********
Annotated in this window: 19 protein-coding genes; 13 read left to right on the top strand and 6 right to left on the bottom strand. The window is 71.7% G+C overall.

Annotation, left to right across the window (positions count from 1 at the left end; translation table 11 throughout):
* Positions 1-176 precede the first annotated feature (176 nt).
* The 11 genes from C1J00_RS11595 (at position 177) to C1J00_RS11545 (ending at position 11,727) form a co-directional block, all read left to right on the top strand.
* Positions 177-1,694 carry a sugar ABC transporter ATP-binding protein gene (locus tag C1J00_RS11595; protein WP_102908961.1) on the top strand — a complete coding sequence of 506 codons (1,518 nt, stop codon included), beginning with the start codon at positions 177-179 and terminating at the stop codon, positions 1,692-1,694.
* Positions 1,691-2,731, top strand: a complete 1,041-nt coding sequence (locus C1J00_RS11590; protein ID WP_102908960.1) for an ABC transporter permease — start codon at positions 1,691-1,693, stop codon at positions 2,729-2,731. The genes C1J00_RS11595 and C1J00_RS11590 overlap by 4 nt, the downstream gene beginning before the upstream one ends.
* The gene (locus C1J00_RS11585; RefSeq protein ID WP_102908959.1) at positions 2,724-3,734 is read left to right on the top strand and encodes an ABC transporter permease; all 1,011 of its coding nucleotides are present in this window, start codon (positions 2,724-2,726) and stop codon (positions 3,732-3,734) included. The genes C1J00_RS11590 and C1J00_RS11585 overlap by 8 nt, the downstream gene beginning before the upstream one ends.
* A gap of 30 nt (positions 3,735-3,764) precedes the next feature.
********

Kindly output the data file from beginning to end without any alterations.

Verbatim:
Annotated in this window: 19 protein-coding genes; 13 read left to right on the top strand and 6 right to left on the bottom strand. The window is 71.7% G+C overall.

Annotation, left to right across the window (positions count from 1 at the left end; translation table 11 throughout):
* Positions 1-176 precede the first annotated feature (176 nt).
* The 11 genes from C1J00_RS11595 (at position 177) to C1J00_RS11545 (ending at position 11,727) form a co-directional block, all read left to right on the top strand.
* Positions 177-1,694 carry a sugar ABC transporter ATP-binding protein gene (locus tag C1J00_RS11595; protein WP_102908961.1) on the top strand — a complete coding sequence of 506 codons (1,518 nt, stop codon included), beginning with the start codon at positions 177-179 and terminating at the stop codon, positions 1,692-1,694.
* Positions 1,691-2,731, top strand: a complete 1,041-nt coding sequence (locus C1J00_RS11590; protein ID WP_102908960.1) for an ABC transporter permease — start codon at positions 1,691-1,693, stop codon at positions 2,729-2,731. The genes C1J00_RS11595 and C1J00_RS11590 overlap by 4 nt, the downstream gene beginning before the upstream one ends.
* The gene (locus C1J00_RS11585; RefSeq protein ID WP_102908959.1) at positions 2,724-3,734 is read left to right on the top strand and encodes an ABC transporter permease; all 1,011 of its coding nucleotides are present in this window, start codon (positions 2,724-2,726) and stop codon (positions 3,732-3,734) included. The genes C1J00_RS11590 and C1J00_RS11585 overlap by 8 nt, the downstream gene beginning before the upstream one ends.
* A gap of 30 nt (positions 3,735-3,764) precedes the next feature.